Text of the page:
What happened was the Republican leader, Mitch McConnell, took advantage of an arcane Senate rule to introduce an amendment that said detainees in Guantanamo should not be transferred to facilities in American communities. And then Democrats punched back with an amendment saying Lewis "Scooter" Libby should not be pardoned, which then prompted a Republican amendment deploring President Clinton's pardons. And all of these was on a bill to fund higher education. And they finally decided to call off the catfight and finished the bill and go home for the weekend.

But I think this really was a, sort of, settling of scores for a lot of other things that went on in the week. Not the least of which was the Democrats keeping everyone up all night on Tuesday to debate winding down the war in Iraq.

HANSEN: Andrea, let me ask you about what the Republicans have called all of these efforts by the Democrats - grandstanding for the sake of anti-war activists. Is there a grain of truth? I mean, they do seem eager to respond to their constituents.

SEABROOK: Sure. And that's always true in Congress. I mean, you can call it grandstanding or you can say that they want to keep debate focused on the war in Iraq and push these Republicans who - the speaker's office told me today, you know, there are all these Republicans who are coming out and saying that the war is bad, but when it comes down to the votes, they won't vote that way.

And the Democrats' intention - the leader's intention - is to put enough pressure on these people that votes actually start to change because the Democrats would like to actually change the policy.

HANSEN: David, the Republicans in the Senate seemed to be very attached to the September report that will be coming from the U.S. commander in Iraq, General David Petraeus, regarding the progress there. Is that a pivotal point, a deadline, a line in the sand?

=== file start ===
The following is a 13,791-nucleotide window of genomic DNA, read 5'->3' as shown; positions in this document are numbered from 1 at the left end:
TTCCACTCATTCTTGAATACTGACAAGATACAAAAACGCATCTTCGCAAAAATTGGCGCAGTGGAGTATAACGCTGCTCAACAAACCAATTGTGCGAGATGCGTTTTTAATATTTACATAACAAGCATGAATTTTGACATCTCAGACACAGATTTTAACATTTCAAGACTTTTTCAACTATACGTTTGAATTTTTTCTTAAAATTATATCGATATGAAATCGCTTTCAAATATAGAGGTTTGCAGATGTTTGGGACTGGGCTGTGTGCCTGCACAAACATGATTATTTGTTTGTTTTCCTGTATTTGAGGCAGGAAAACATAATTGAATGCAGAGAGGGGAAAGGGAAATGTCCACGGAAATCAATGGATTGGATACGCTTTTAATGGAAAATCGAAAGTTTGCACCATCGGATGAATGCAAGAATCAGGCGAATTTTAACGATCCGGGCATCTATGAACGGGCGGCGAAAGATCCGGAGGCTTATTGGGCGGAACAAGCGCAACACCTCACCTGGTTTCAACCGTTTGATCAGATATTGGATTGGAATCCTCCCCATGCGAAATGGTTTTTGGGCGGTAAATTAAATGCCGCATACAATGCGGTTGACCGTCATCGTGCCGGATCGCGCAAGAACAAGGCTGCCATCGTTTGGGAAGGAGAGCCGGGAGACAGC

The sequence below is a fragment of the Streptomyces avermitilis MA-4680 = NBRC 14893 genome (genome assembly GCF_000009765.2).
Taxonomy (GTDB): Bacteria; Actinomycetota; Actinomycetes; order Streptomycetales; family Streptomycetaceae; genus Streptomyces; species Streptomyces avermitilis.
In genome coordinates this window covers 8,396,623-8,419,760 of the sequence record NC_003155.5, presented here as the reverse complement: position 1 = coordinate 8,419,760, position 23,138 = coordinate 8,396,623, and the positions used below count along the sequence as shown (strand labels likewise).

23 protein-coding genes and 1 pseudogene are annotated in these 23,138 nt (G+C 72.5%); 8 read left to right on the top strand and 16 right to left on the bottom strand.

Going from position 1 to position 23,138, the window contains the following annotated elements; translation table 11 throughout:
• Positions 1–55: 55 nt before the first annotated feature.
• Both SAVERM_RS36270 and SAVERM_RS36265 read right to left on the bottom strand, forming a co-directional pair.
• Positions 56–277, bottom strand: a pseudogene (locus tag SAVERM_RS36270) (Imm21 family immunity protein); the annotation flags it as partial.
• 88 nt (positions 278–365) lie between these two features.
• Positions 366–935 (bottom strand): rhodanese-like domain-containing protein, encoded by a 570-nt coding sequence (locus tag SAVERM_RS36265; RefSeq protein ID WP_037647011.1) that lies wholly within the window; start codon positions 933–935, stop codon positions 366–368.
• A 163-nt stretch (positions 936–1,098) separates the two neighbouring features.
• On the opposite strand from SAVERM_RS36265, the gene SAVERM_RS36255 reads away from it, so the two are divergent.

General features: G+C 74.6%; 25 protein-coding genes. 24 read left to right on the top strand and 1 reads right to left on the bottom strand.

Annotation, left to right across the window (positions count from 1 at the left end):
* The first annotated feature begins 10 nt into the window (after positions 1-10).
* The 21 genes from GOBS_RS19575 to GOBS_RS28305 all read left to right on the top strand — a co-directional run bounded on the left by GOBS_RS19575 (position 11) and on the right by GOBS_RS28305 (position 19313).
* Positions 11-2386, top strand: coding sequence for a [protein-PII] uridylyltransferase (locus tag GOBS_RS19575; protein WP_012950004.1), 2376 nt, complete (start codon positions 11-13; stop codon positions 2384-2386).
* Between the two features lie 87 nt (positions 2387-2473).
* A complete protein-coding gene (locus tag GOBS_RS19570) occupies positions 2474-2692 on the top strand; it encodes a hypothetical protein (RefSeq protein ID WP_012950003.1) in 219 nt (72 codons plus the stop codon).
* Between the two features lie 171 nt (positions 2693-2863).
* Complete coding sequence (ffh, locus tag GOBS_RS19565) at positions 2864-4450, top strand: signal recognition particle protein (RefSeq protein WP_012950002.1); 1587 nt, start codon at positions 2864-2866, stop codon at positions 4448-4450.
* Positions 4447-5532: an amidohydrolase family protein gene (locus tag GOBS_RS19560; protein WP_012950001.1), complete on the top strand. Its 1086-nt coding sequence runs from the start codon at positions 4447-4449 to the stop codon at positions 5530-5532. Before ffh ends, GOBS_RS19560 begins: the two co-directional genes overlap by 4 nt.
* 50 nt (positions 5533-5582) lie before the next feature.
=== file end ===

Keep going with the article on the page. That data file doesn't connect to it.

WELNA: I think it most definitely is. You know, many GOP senators I've talked to say they'll stick with the president on Iraq until September, but that's as much as they're promising. In fact, Minority Leader McConnell underscored that again on Friday when a reporter asked him about indications that the White House might be shifting the goal post from September to November. And he said this, the key time for the vast majority of my members is September and it certainly is for me.

Now, I think Majority Leader Reid and his Democrats are counting on getting a lot more Republicans to join them in supporting measures against the war because they think there's no way enough progress can be reported by then to keep especially vulnerable Republicans on board with the White House.

HANSEN: Andrea Seabrook is NPR's congressional correspondent in the House. And David Welna is NPR's congressional correspondent in the Senate. Thank you both.

SEABROOK: Have a great day.

WELNA: You're welcome.

Copyright © 2007 NPR. All rights reserved. Visit our website terms of use and permissions pages at www.npr.org for further information.

NPR transcripts are created on a rush deadline by Verb8tm, Inc., an NPR contractor, and produced using a proprietary transcription process developed with NPR. This text may not be in its final form and may be updated or revised in the future. Accuracy and availability may vary. The authoritative record of NPR’s programming is the audio record.